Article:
Volt Power Group’s 70% owned subsidiary, EcoQuip Australia, has secured an agreement with BHP Iron Ore Pty Ltd to conduct a trial of its zero emission, “zero OPEX” and maintenance EcoQuip Mobile Solar Light Tower (MSLT).
Volt CEO and Managing Director, Adam Boyd, said the EcoQuip team had worked diligently over the last six months to develop a specific MSLT design update to satisfy BHP’s HSE standards and autonomous capability requirements.
The three EcoQuip BHP MSLTs that are the subject of the trial will be assembled and commissioned for scheduled deployment in June 2022, he added.
The new trial follows an initial 15-month BHP MSLT trial in 2020/21 during which BHP personnel trialled the EcoQuip MSLT in multiple duty locations at the BHP Pilbara iron ore operations.
The EcoQuip MSLT4 is designed, built and tested to US military standards, meaning maximum performance in the toughest, most remote conditions, the company says. They come equipped with lithium ferro phosphate batteries and can be controlled or monitored anywhere in the world, at any time, using a phone, a browser and a Wi-Fi/4G connection.
EcoQuip’s latest Generation MSLT and Mobile Solar Communications Tower have been successfully deployed to EcoQuip clients including Airobotics, Chevron, Thiess Contracting, John Holland and NRW.
Boyd said: “The BHP MSLT deployment is for a three-to-six-month period to allow BHP to complete a comprehensive MSLT technical evaluation and performance assessment. A successful trial outcome is the next critical step in EcoQuip’s objective to be selected to assist BHP to achieve its significant carbon intensity reduction targets across its global operations.”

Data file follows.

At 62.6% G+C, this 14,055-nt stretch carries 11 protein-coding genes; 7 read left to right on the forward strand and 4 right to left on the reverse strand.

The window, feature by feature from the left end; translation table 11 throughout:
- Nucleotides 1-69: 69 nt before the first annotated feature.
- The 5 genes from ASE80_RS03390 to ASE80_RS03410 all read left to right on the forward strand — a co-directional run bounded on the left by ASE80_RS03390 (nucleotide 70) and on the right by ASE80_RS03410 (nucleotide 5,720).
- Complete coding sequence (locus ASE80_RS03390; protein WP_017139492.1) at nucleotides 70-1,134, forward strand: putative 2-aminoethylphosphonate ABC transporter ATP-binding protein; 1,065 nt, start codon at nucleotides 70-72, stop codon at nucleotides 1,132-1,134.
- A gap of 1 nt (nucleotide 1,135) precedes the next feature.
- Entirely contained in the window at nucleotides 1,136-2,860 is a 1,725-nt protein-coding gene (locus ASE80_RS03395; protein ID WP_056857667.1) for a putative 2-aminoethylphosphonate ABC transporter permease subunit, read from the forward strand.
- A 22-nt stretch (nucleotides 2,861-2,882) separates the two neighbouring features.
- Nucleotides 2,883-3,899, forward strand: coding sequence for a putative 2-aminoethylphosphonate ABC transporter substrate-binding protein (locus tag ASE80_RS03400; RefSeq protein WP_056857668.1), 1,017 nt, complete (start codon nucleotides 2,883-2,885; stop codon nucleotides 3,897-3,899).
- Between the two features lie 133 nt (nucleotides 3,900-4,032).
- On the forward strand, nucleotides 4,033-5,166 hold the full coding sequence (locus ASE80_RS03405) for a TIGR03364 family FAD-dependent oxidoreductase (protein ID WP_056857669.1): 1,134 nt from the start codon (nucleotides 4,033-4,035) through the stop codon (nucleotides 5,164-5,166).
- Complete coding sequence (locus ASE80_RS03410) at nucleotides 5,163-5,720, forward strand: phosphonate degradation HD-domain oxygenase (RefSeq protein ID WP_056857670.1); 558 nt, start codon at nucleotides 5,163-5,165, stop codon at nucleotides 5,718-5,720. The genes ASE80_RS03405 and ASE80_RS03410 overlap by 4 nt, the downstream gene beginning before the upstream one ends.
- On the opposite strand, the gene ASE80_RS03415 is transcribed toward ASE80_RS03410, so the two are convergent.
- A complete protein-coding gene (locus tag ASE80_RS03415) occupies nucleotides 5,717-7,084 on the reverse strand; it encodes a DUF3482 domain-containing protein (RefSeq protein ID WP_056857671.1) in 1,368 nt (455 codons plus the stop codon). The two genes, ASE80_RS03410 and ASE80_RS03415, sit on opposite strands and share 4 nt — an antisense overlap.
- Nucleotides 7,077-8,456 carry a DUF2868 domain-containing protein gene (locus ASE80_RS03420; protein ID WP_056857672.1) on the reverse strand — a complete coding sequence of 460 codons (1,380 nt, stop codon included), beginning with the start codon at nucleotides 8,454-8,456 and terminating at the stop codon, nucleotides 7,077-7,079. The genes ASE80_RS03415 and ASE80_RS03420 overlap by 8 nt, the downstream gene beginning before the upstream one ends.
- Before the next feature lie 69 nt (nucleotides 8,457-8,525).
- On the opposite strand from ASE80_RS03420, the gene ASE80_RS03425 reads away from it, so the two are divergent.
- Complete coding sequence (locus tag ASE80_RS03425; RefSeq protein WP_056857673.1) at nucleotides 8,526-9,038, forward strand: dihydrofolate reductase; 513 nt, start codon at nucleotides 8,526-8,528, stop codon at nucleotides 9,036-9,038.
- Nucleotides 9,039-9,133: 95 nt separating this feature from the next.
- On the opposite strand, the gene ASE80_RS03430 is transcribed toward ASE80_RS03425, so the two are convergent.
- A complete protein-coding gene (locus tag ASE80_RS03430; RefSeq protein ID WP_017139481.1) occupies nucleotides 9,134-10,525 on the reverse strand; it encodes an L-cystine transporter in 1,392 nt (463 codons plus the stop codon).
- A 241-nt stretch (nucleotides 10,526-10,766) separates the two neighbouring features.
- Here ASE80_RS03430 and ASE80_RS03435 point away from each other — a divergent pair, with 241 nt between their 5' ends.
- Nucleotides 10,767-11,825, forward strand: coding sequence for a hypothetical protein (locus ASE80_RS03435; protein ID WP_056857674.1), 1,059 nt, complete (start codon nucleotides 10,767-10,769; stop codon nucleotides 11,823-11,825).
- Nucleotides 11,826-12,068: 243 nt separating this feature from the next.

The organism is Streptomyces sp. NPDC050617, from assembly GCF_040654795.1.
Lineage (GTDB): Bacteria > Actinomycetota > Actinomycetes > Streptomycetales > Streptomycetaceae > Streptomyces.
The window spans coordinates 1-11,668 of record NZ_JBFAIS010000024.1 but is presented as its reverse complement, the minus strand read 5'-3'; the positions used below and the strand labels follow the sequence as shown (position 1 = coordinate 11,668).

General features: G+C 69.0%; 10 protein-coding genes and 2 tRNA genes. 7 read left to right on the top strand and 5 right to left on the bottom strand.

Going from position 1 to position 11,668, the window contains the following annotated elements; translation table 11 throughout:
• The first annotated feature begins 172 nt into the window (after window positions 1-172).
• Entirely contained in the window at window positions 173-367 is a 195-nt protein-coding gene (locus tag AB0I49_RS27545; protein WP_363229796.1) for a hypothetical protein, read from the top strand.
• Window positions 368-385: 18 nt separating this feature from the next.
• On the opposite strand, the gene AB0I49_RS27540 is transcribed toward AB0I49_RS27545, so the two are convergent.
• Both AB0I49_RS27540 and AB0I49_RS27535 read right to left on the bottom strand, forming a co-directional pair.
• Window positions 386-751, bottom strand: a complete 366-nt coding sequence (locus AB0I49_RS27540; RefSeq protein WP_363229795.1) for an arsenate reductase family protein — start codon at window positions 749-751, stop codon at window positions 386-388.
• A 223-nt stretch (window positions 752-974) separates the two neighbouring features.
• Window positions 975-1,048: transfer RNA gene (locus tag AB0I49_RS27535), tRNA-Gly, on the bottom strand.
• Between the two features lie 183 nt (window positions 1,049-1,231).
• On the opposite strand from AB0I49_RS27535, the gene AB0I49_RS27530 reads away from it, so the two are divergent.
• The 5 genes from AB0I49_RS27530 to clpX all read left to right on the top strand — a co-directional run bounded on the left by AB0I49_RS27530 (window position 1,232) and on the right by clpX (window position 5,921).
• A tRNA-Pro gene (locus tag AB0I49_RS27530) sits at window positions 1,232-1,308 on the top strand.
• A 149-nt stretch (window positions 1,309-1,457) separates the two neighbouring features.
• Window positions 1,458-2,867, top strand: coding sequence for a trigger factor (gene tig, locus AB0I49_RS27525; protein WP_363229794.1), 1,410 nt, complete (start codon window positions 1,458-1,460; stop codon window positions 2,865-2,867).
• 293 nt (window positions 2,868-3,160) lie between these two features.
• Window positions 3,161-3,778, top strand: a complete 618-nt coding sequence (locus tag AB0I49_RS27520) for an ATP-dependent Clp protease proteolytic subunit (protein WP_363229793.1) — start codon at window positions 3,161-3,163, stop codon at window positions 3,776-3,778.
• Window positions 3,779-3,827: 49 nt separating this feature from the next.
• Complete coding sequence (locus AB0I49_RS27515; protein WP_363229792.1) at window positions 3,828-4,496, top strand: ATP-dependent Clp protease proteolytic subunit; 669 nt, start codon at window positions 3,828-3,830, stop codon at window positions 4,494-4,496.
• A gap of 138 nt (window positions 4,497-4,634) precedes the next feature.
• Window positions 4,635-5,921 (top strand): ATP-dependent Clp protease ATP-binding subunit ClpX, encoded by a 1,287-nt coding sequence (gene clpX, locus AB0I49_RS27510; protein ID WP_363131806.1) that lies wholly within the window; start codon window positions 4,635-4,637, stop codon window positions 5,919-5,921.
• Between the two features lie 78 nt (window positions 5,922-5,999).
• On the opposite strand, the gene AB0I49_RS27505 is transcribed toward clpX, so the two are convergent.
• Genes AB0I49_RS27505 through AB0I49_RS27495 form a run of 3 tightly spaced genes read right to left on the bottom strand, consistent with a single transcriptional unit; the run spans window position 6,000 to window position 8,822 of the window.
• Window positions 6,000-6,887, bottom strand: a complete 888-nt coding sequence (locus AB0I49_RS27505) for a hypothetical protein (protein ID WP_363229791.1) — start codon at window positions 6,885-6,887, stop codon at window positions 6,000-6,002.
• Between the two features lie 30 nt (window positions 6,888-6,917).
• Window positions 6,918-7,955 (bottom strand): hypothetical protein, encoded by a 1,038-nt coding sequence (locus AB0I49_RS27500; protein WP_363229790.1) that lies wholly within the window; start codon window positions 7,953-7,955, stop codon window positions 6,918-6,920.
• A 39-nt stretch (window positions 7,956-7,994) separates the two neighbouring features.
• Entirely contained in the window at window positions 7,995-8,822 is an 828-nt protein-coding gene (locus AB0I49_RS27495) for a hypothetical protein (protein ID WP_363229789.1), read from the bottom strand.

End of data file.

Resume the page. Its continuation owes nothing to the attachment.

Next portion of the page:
BHP has agreed to pay the hire cost of the BHP MSLTs during the term of the trial deployment.
According to Boyd, displacing each site-based traditional diesel fuelled mobile light tower with an EcoQuip BHP MSLT will abate CO2 emissions, reduce hire/operating costs by circa-40-50% and reduce site-based service personnel requirements.
“The BHP MSLT data telemetry, data analytics reporting and remote performance control capabilities can deliver improved reliability, productivity and reduce HSE risks associated with diesel fuelled light tower service activities,” he said.
A theoretical MSLT deployment of 300 units across BHP’s global asset portfolio over a 10-year period could reduce diesel fuel consumption by around 20 million litres, reduce Scope 1 CO2 emissions by circa-50,000 t and save some A$65 million ($47 million) in equipment, maintenance and operating costs, according to the company.
The development of the BHP MSLT was completed concurrently with the development of EcoQuip’s new Autonomous Communications Sentry that was trialled by the Commonwealth of Australia in April 2022.